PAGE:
How diverse is diverse?

Safiya Amin, Web/Social Media Editor

With films such as Crazy Rich Asians and Black Panther gracing the big screen earlier this year, it certainly looks like Hollywood may be taking steps to better represent racial diversity and increase the number of minorities in movies.

Both movies are leading by example when it comes to inclusivity. Crazy Rich Asians was also directed by a minority— Jon M. Chu. By having large minority casts, both movies give something to underrepresented people, a thing that they’ve never seen before— people that look like them up on the big screen.

While Hollywood is moving forward with better representation,  it’ll be a long time before minorities are represented as much as the majority. A 2017 report by USC’s Annenberg Inclusion Initiative found there was little to no change in the top 100 movies regarding the inclusion of minorities over the past 11 years.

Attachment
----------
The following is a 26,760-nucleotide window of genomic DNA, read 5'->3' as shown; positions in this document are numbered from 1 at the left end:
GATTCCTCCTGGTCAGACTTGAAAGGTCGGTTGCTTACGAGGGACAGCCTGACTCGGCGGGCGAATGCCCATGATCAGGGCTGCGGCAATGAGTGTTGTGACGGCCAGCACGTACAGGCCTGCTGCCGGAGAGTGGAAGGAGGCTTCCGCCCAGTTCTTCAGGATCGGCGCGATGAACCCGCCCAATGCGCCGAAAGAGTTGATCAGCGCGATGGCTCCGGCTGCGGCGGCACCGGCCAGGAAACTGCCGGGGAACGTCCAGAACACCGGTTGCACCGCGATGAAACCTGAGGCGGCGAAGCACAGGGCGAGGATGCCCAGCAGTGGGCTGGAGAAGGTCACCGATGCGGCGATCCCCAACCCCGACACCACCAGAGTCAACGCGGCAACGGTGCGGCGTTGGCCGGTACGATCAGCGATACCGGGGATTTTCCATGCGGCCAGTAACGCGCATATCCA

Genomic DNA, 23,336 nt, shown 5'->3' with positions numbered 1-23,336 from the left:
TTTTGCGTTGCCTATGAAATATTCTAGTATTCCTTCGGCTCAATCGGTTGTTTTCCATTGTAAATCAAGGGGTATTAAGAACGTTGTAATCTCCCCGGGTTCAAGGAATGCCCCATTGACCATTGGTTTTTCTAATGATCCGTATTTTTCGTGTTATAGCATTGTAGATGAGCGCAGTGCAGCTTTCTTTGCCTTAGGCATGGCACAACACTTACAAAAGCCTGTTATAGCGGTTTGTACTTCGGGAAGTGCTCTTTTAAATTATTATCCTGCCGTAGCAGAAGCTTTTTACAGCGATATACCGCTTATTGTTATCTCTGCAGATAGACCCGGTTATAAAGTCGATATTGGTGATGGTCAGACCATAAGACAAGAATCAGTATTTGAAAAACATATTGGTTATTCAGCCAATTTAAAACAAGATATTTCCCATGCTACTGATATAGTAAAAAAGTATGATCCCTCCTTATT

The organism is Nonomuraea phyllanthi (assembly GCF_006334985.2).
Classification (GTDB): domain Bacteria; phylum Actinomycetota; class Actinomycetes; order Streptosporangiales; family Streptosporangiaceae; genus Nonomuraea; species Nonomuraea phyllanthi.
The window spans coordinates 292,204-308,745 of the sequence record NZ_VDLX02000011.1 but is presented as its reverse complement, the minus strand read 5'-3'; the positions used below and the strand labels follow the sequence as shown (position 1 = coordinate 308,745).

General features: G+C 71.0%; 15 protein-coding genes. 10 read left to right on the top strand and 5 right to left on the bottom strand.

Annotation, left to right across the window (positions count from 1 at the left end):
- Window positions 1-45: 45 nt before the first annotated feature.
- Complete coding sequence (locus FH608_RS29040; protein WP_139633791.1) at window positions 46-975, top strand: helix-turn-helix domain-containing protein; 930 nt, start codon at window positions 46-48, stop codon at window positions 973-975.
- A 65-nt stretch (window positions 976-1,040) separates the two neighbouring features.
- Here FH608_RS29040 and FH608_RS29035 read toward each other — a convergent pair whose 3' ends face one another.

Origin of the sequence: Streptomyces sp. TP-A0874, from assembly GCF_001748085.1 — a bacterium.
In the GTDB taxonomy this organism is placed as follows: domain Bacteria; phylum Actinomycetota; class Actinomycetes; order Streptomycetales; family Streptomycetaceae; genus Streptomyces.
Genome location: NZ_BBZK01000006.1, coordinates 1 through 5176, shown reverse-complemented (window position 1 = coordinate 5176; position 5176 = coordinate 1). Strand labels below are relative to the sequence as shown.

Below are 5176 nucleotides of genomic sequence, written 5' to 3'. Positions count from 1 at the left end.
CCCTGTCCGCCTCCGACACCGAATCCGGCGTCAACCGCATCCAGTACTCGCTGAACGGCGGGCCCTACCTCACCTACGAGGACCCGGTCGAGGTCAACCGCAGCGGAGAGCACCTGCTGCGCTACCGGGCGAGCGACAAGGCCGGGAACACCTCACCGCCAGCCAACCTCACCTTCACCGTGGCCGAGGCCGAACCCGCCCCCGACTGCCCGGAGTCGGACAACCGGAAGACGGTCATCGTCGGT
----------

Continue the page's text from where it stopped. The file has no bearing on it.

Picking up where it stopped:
The report titled “Inequality in 1,100 Popular Films” that examined the top 100 movies from 2001-2017 found that even though minorities represent 38.7 percent of the U.S. population and 45 percent of moviegoers, they only represent 29.3 percent of characters in movies.

Furthermore, the report found that 43 films out of the top 100 in 2017 were missing black female characters, 64 did not include Latinas, and 65 didn’t include one Asian female speaking character. When compared to the fact that only seven movies were missing a white female character with a speaking role, these numbers are alarming.

Movies are trying to become more inclusive, especially after the TimesUp movement forced the industry to change. With the lack of attention being paid to this issue, lasting diversity on screen may be a thing far in the future.

For children, the inclusion of people that look like them in movies and higher parts of society is crucial for their childhood. It’s being able to see themselves out there, and have a role model to look up to.

So while Crazy Rich Asians and Black Panther broke barriers and gave a taste for what’s to come regarding minorities, it’s going to be awhile before equal opportunities truly arise and we hope it’s sooner rather than later.